If you would be preserved "from all anxiety", as we pray in the Mass, regularly practice the Sacrament of Confession. The Holy Spirit will give you the peace of confidence in Christ's saving passion and Resurrection.

I look forward to meeting you here again next week, as, together, we "meet Christ in the liturgy" -Father Cusick

(Publish with permission.) http://www.christusrex.org/www1/mcitl/


Second Sunday after Easter

Epistle: 1 Peter 2. 21-25; Gospel: St. John 10: 11-16

Brothers and Sisters in Christ,

Jesus is the Good Shepherd, but his goodness is greater than which nothing can be imagined for unlike any other "good" shepherd he is Divinely good, goodness and holiness itself. This divine Shepherd gives the supremely good gift, he "lays down his life for the sheep" (Jn 10:11); having done so he then gives the sheep his own body and blood for divine food. He must thereafter ascend to the Father and so leaves Peter in his place, entrusting him with the task of shepherding the flock. Jesus has commissioned Peter for his role as vicar of Christ on earth saying, "Feed my sheep."

Jesus entrusted a specific authority to Peter: 'I will give you the keys of the kingdom of heaven, and whatever you bind on earth shall be bound in heaven, and whatever you loose on earth shall be loosed in heaven.' (Mt 16:19) The 'power of the keys' designates authority to govern the house of God, which is the Church. Jesus, the Good Shepherd, confirmed this mandate after his Resurrection: 'Feed my sheep.' (Jn 21:15-17; cf. 10:11) The power to 'bind and loose' connotes the authority to absolve sins, to pronounce doctrinal judgments, and to make disciplinary decisions in the Church. Jesus entrusted this authority to the Church through the ministry of Peter, the only one to whom he specifically entrusted the keys of the kingdom. (CCC 553)

The Lord has not left us orphans, as he promised, and has given us a father, a "papa", the pope who will always feed us with divine truth so that we may know the safety and security of living in that sheepfold which leads to life eternal. If we would look to Christ, then we must look to the Holy Father. We humbly seek absolution of our sins through the bishops he sends to us, and the priests who share in the ministry of each bishop, we receive all holy Catholic doctrine from his hands as the pure bread of truth, and we submit to his loving discipline as the correction of one who serves our eternal salvation.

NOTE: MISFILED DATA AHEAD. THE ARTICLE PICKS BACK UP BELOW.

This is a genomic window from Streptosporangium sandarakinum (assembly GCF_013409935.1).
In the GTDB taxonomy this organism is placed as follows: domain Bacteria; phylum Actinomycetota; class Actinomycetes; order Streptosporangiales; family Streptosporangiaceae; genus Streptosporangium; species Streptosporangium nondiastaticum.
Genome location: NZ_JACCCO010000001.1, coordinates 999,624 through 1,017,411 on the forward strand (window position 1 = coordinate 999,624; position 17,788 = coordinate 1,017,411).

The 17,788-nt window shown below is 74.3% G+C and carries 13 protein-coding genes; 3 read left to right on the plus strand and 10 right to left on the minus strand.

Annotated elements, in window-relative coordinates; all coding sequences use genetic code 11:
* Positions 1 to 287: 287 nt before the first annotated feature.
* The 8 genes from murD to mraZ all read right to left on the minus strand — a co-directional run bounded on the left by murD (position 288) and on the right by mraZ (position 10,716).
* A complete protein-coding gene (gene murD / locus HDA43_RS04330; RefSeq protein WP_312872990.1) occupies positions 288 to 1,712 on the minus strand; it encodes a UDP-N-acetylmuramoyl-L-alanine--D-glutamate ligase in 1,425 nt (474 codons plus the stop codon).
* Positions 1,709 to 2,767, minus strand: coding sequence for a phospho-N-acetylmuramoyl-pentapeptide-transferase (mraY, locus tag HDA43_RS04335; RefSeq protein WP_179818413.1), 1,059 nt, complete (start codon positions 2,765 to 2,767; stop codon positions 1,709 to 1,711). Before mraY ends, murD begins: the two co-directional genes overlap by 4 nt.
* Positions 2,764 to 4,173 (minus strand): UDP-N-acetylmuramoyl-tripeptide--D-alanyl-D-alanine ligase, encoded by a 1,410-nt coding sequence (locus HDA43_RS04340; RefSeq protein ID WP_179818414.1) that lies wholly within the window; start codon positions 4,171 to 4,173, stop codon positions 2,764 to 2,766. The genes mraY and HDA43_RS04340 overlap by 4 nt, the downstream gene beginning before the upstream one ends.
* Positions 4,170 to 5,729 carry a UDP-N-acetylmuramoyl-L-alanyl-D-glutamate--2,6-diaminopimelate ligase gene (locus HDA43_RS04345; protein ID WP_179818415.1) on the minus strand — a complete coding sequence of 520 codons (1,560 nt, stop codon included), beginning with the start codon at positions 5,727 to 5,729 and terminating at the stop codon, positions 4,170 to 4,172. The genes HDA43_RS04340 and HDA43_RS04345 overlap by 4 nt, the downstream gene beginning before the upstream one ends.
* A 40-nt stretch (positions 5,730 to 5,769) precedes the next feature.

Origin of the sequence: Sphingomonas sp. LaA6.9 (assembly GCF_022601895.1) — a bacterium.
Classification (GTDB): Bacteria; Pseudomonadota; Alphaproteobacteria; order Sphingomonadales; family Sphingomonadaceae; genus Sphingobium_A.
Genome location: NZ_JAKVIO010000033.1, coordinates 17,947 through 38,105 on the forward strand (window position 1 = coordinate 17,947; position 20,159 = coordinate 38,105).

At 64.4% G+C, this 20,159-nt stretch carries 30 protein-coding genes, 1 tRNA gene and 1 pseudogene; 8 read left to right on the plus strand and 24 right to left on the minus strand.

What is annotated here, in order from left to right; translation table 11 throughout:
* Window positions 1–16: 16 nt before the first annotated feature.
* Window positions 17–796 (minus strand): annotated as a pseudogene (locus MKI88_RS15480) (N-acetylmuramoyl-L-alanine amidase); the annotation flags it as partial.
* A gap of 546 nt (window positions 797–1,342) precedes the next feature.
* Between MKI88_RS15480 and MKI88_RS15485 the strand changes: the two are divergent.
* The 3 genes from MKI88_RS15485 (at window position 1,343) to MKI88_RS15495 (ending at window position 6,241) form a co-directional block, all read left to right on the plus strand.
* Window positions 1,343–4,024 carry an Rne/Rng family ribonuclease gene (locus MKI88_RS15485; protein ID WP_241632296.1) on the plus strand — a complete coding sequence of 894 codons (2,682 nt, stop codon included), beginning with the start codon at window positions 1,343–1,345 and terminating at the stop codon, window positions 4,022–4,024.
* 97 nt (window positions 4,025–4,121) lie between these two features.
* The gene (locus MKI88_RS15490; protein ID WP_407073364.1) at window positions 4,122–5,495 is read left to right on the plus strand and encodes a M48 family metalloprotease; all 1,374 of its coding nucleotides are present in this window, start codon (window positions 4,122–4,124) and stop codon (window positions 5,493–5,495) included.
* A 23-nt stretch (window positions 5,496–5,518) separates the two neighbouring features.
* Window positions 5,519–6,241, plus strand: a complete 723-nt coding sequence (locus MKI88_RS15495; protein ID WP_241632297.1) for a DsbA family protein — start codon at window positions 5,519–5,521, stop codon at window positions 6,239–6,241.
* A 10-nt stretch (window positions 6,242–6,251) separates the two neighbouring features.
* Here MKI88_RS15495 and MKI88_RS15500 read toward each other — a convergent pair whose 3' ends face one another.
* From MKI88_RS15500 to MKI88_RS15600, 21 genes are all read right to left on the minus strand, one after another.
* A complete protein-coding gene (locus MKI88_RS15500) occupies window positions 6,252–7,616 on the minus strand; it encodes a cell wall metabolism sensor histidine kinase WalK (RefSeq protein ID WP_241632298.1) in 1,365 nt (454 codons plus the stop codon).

I look forward to meeting you here again next week as, together, we "meet Christ in the liturgy"---Father Cusick

(Publish with permission.) http://www.christusrex.org/www1/mcitl/


Third Sunday after Easter

Epistle: 1 Peter 2:11-19; Gospel: St. John 16. 16-22

Brothers and Sisters in Christ,

The Easter mystery is completed in Christ's glorious ascension to the Father's right hand: "a little while and you will not see me." (Jn 16:19) But he will come again to judge the living and the dead: "and again a little while and you will see me."(Jn 16:19) The Christian who lives in expectation of Christ's second coming will experience the hardships of being set apart from the world, of living a life of detachment from the world: "you will weep and lament, but the world will rejoice. You will sorrow but your sorrow will turn into joy." (Jn 16: 20) The discipline of the Christian life is not a punishment but a safeguard, that the eternal joys of life with the Triune God may not be lost for the sake of sin and its temporary and deceitful pleasures.

Before Christ's second coming the Church must pass through a final trial that will shake the faith of many believers. (Cf. Lk 18:8; Mt 24:12) The persecution that accompanies her pilgrimage on earth (Cf. Lk 21:12; Jn 15:19-20) will unveil the mystery of iniquity in the form of a religious deception offering men an apparent solution to their problems at the price of apostasy from the truth. The supreme religious deception is that of the Antichrist, a pseudo-messianism by which man glorifies himself in place of God and of his Messiah come in the flesh. (Cf. 2 Thess 2:4-12; 1 Thess 5:2-3; 2 Jn 7; 1 Jn 2:18, 22)" (CCC 675)